My bike is cursed...

alasdairgf

New Member
Location
Liverpool
AAARGH!

So I was given a bike over the winter, didn't really get it out until two months ago, but really pleased I did. Am loving cycling - I'm using the bike to get to work in most weathers, and doing 10-15 miles most days whether I'm working or not.

But - since I was given my bike (originally a freebie given out by Liverpool Council last year, passed on to me after a period of neglect):

  • Puncture in front wheel - fixed
  • Front valve leaking - tube replaced
  • Whole bike generally wobbly & loose - serviced at LBS (who said it was a wonder it hadn't fallen apart)
  • Puncture in rear wheel - fixed
  • Chain broke - fixed by LBS
  • Rear bearings disintegrated taking hub with them & twisting wheel at same time - rear wheel replaced by LBS ("You know this is a piece of shoot, right?" he said kindly.)
  • Another puncture in rear wheel - fixed
  • Seat post won't stay at the height I want, keep slipping - adjust every other day (and about to ruin seatpost bolt entirely!)
  • Irritating rattle developed from loose screws holding mudguard to hub - tighten daily
  • Another puncture in the rear wheel - not fixed yet, don't have the heart
Two months, all that has happened in. Two months. I remember having bikes as a kid, and perhaps twice in 10 years I had a puncture.

I think the only explanation is that my bike is cursed... trouble is, I'm utterly utterly skint (not even getting benefits right now as being pushed from pillar to post) so replacing bike is out of the question. I simply can't replace it. So I just make sure that I've got a PRK, pump and change for the phone everywhere I go.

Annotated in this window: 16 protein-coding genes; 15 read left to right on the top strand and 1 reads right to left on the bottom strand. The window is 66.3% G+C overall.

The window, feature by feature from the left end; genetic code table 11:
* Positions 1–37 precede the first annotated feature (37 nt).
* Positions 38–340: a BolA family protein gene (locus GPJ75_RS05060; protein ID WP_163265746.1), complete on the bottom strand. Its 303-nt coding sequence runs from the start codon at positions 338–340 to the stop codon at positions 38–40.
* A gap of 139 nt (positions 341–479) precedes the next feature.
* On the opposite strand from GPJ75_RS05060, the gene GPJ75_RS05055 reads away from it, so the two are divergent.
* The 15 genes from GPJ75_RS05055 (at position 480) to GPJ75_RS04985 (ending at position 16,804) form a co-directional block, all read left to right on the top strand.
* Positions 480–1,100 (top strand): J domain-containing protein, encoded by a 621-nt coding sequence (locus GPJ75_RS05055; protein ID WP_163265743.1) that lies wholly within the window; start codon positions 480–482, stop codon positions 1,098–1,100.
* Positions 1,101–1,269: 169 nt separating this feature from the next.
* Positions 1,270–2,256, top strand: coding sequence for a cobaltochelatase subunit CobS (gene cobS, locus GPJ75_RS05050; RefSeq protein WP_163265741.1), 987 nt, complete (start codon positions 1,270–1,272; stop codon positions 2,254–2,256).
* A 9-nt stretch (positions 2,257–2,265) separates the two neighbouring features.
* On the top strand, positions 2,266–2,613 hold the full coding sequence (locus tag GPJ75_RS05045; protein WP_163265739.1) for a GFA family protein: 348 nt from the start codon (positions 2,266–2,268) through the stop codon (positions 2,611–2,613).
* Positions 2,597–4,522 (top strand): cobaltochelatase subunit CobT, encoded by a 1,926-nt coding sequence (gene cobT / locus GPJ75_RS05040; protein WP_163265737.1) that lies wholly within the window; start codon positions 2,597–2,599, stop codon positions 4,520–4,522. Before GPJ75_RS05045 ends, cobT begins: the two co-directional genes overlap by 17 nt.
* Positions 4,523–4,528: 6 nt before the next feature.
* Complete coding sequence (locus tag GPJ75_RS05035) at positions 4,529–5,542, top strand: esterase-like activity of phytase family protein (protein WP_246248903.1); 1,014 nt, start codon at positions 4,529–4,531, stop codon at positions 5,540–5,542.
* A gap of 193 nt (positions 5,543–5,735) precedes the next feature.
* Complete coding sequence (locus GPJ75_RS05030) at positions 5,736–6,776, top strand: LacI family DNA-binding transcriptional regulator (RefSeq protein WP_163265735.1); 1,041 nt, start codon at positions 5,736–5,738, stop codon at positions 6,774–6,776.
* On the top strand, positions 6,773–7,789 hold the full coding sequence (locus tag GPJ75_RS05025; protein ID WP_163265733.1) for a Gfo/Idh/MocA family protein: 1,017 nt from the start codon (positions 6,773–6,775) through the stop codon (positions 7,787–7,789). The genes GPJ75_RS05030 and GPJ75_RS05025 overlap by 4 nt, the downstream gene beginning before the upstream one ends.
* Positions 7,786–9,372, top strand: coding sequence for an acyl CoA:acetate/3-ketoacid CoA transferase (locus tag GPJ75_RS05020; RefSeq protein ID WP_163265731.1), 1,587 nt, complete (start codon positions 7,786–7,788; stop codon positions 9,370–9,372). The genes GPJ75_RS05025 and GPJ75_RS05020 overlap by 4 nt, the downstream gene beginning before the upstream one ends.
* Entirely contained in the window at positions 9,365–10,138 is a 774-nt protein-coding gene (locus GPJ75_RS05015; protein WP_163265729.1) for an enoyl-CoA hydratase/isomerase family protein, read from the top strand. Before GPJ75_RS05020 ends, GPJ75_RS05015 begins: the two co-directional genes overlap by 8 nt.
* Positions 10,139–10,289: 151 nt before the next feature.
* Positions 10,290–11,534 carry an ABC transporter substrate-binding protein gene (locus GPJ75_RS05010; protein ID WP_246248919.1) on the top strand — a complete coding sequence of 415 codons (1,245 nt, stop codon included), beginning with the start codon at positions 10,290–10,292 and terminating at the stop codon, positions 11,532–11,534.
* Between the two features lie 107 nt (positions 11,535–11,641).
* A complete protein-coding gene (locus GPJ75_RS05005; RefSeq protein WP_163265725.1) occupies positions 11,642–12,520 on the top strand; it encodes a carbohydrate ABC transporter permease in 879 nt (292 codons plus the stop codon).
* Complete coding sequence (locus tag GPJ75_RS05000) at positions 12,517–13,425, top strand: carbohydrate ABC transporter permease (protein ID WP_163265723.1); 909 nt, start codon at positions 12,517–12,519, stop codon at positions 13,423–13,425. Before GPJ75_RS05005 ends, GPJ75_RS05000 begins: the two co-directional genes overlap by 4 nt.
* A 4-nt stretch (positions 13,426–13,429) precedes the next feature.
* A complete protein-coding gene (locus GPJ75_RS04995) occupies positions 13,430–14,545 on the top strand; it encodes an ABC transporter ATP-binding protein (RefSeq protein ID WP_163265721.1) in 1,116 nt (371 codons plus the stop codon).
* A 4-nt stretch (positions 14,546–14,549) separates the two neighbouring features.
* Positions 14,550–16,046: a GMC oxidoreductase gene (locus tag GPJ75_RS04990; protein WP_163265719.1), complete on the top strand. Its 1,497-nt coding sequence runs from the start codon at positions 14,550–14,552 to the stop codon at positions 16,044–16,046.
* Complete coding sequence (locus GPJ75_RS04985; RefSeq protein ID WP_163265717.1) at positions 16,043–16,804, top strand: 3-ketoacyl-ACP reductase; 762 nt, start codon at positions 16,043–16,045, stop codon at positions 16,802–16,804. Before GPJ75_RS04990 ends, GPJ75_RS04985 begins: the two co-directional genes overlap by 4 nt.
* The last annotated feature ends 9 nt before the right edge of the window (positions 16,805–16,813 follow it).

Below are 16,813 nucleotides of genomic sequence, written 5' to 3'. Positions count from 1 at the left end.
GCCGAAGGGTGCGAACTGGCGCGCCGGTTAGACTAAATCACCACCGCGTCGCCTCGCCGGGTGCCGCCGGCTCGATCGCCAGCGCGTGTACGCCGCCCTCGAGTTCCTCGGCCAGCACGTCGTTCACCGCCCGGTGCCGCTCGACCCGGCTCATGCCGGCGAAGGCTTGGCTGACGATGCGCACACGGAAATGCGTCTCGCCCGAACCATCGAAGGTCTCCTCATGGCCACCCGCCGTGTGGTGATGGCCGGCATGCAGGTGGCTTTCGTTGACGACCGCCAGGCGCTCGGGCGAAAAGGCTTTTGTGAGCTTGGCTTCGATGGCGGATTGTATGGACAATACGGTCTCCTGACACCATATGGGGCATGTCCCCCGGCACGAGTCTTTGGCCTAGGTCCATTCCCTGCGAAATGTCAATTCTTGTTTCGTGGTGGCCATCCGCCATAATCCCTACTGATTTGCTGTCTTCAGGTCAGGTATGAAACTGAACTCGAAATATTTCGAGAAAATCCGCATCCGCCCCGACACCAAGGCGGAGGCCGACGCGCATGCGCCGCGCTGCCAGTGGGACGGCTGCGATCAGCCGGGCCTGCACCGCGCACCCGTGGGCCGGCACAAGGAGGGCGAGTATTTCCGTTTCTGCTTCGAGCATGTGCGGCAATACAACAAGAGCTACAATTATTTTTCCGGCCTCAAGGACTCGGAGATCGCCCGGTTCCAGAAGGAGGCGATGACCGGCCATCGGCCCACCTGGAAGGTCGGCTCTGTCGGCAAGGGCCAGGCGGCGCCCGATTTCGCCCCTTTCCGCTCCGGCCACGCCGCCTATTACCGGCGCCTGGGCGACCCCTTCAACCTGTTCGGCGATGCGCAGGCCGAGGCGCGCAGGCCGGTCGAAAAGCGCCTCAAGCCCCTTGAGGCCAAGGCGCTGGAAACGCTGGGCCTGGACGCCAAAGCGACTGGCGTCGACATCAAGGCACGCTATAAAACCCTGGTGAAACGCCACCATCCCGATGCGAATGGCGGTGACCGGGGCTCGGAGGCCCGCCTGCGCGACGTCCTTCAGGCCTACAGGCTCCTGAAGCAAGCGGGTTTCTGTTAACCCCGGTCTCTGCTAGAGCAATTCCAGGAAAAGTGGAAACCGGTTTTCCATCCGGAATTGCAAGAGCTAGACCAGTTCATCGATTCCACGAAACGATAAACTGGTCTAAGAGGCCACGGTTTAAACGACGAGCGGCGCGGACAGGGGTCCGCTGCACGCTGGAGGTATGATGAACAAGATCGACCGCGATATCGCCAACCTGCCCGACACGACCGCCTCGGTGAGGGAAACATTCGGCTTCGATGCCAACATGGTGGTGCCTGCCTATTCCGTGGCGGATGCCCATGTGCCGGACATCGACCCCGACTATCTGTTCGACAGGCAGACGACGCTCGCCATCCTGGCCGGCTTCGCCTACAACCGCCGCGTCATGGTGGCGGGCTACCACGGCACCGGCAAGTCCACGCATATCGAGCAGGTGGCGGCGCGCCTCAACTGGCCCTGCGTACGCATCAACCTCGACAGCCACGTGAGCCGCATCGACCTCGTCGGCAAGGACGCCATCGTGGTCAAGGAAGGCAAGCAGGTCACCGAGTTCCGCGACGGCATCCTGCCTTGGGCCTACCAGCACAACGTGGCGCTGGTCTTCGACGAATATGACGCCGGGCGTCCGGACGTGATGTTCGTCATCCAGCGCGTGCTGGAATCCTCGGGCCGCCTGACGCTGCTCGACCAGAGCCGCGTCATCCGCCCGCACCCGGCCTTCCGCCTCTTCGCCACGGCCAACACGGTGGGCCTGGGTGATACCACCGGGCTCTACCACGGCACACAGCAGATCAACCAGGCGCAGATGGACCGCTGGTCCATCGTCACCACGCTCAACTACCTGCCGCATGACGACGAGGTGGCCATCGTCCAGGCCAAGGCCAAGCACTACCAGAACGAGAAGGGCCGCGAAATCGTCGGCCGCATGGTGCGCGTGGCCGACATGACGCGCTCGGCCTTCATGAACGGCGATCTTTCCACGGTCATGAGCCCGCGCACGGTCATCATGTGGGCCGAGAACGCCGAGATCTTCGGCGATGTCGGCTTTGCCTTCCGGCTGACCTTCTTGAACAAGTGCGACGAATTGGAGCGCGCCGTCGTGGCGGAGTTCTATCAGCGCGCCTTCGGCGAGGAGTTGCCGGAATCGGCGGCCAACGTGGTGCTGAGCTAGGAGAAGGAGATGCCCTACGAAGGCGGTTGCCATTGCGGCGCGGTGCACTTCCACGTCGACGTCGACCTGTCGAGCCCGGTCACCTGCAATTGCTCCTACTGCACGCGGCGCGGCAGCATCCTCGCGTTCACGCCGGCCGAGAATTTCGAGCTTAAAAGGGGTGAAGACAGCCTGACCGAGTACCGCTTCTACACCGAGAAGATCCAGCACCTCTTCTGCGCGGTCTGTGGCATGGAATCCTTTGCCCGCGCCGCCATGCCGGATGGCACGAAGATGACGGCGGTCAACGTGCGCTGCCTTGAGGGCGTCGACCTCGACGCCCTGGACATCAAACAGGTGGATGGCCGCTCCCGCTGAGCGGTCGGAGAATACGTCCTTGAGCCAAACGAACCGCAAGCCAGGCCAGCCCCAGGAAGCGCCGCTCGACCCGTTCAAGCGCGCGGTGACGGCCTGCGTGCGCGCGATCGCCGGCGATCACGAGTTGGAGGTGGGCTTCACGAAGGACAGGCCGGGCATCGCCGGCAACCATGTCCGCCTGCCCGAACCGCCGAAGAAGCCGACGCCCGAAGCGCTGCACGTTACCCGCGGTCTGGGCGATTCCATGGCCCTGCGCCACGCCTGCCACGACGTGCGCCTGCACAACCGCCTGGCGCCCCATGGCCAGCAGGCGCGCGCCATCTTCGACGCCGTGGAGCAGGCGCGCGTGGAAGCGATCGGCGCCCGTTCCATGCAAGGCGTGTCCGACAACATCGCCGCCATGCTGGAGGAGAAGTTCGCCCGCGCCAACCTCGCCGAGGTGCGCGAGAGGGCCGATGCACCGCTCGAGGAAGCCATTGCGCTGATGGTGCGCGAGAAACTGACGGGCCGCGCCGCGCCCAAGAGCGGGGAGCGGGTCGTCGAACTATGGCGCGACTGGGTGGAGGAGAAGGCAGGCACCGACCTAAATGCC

Edit: Just needed to vent...!
 

Spokesmann

Keeping the Carlton and Sun names alive...
Location
Plymouth, Devon
What sort of bike is it? Ive never had any trouble from all of my 30 and in some case 40+ year old machines.
 

raindog

er.....
Location
France
If it suffered neglect, then you were bound to have trouble with tyres/tubes/wheel bearings etc. Maybe it's not very good quality, or maybe, now your LBS has sorted it, you won't have any more trouble. Good luck with it, and enjoy the riding. And perhaps start saving up for a decent steed of your choice? :dry:
 

tongue_tied

New Member
Just a thought, if funds are really an issue it may be worth keeping an eye on Freecycle if anything else goes wrong, either for parts or a new bike. I have got rid of loads of unneeded things through the site, and found a few things that I've needed myself, and quite often see bikes offered on there in working order. Can certainly help if on a budget, or alternatively having a clearout! Almost got rid of everything I've doubled up on now...
 
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alasdairgf

New Member
Location
Liverpool
It's a 2009 Richmond Optima Trekking bike (as here). Not really even in a position to start saving for my first "n+1" as it's pretty hand-to-mouth now (though not for long I'm sure... fingers crossed on job interview in 2 weeks!), but the Freecycle suggestion is a good 'un, I should re-subscribe to that.

The latest puncture was undetectable under water, so off to get a new tube tomorrow - that's still within budget, esp as my wife was given £25 in Halford's vouchers recently!
 

jimboalee

New Member
Location
Solihull
Chrome steel seatpost eh?

How to stop it slipping.

Set it to where you want it. Mark round it with Tip-ex at the seat tube top.

Take it out and give it several clouts ( in the region that will be IN the frame clamp ) with the edge of a file, a big file, so there are many dinks.